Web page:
Counseling

It was Alfred Hitchcock who said, “There is no terror in a bang, only in the anticipation of it.” If you have read my list of twenty-one things I’d like to do before I turn twenty-one, you know that on that list is going to counseling. I’m grateful that our generation does not see counseling as taboo, like generations before have. However, that doesn’t make it any easier to go.

First of all, I had no idea where I was really going. I found the actual building, but it definitely didn’t help that like three doors all had the same sign on the front. Do they think that bright blinking neon lights would be too much? Because I definitely think that would help. My palms were that kind of gross sweaty, and I was really just hoping that whenever I met my counselor she wouldn’t want to shake my hand. I’m not sure what I was so nervous about. I mean, I knew it wouldn’t be scary. It is just that feeling of not knowing what you are getting yourself into that freaks me out.

I arrived ten minutes early, which is just early enough to overthink things and want to leave. I was not sure about which door to walk into, and I even reached such a low point in those ten minutes that I considered asking the people next door who were having a Mary Kay meeting where I was supposed to go. But since people who drive pink cars weird me out, I kept to myself, walking around the hallway, probably looking like an idiot or a lost sheep. Or both. A lost idiot sheep.

It wasn’t too long after she asked how my day was going that I started to cry. I just kept thinking to myself, “I am such a mess.” Sure, it didn’t help that it was a Thursday (I don’t particularly like Thursdays) and that I had nearly shaved off my eyebrow that morning (don’t ask) and that I feel like a couple of my relationships and friendships are plummeting down a black hole. She only allowed me forty-five minutes, and I don’t think I made it past age twelve. I feel a little bad for the lady, she has no idea how much of a mess I am.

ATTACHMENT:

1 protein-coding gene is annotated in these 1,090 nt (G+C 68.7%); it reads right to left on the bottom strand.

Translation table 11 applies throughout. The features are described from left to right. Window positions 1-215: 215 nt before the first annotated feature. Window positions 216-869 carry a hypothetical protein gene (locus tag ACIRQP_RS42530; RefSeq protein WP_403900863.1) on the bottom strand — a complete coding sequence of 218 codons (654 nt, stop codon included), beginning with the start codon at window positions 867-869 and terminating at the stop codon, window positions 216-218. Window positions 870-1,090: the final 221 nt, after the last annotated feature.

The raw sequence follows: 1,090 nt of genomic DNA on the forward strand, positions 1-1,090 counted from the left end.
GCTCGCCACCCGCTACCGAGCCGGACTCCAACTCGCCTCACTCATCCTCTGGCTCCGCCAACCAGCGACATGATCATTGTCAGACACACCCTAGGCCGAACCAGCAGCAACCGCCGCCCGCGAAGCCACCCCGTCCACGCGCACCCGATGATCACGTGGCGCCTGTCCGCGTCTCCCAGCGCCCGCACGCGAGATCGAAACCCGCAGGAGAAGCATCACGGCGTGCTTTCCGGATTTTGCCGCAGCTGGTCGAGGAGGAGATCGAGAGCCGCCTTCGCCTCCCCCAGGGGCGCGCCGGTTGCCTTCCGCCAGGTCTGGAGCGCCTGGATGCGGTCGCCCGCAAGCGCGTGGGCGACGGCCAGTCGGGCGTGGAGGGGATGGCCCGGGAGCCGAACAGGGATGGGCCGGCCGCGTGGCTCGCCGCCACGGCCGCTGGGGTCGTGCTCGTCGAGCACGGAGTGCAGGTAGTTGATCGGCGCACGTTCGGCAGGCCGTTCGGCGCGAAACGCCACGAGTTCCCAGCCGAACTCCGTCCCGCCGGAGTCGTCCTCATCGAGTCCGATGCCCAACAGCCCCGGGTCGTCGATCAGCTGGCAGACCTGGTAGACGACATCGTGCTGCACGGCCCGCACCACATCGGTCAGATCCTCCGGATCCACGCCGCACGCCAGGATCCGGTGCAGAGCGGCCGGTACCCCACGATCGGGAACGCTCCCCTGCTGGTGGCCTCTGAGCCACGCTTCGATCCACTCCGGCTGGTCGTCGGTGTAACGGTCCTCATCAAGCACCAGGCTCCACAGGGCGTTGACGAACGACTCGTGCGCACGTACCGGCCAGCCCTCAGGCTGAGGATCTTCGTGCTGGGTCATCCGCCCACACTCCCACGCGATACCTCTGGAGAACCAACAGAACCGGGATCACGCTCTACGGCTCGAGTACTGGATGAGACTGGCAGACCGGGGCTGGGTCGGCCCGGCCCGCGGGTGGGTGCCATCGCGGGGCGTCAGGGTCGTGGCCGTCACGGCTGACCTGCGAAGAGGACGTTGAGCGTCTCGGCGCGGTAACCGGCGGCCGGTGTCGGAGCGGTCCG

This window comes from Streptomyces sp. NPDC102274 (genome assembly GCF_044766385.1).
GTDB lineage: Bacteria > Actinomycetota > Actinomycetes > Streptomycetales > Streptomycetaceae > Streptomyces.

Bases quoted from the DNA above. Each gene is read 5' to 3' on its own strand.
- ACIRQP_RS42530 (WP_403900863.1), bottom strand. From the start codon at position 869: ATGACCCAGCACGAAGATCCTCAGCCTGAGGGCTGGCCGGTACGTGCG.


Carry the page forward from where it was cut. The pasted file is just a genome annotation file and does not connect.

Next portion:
So why am I going? Well, I’m not going to get “fixed.” I know counseling doesn’t work like that. And I’m not going to feel better about myself, although she did say some things to make me feel better, I think. I am going because I recognize that I am a very broken person. It would be easy to let my brokenness be a scapegoat for when things in my life go sour, but I don’t believe that’s what we are called to as Christians. I believe that we can embrace brokenness, but we have to learn from it. We have to grow from it, not just sit in our brokenness.

It is like dirty silverware behind the fridge. It is possible to live with silverware that has fallen down behind a fridge, but that’s not a healthy way to live. I’m not the poster child for healthy living, but I am trying to become a more whole person. My true self is one that seeks wholeness, and seeking wholeness involves digging up some of the things that I have long tried to bury.

I’m going back in two weeks.

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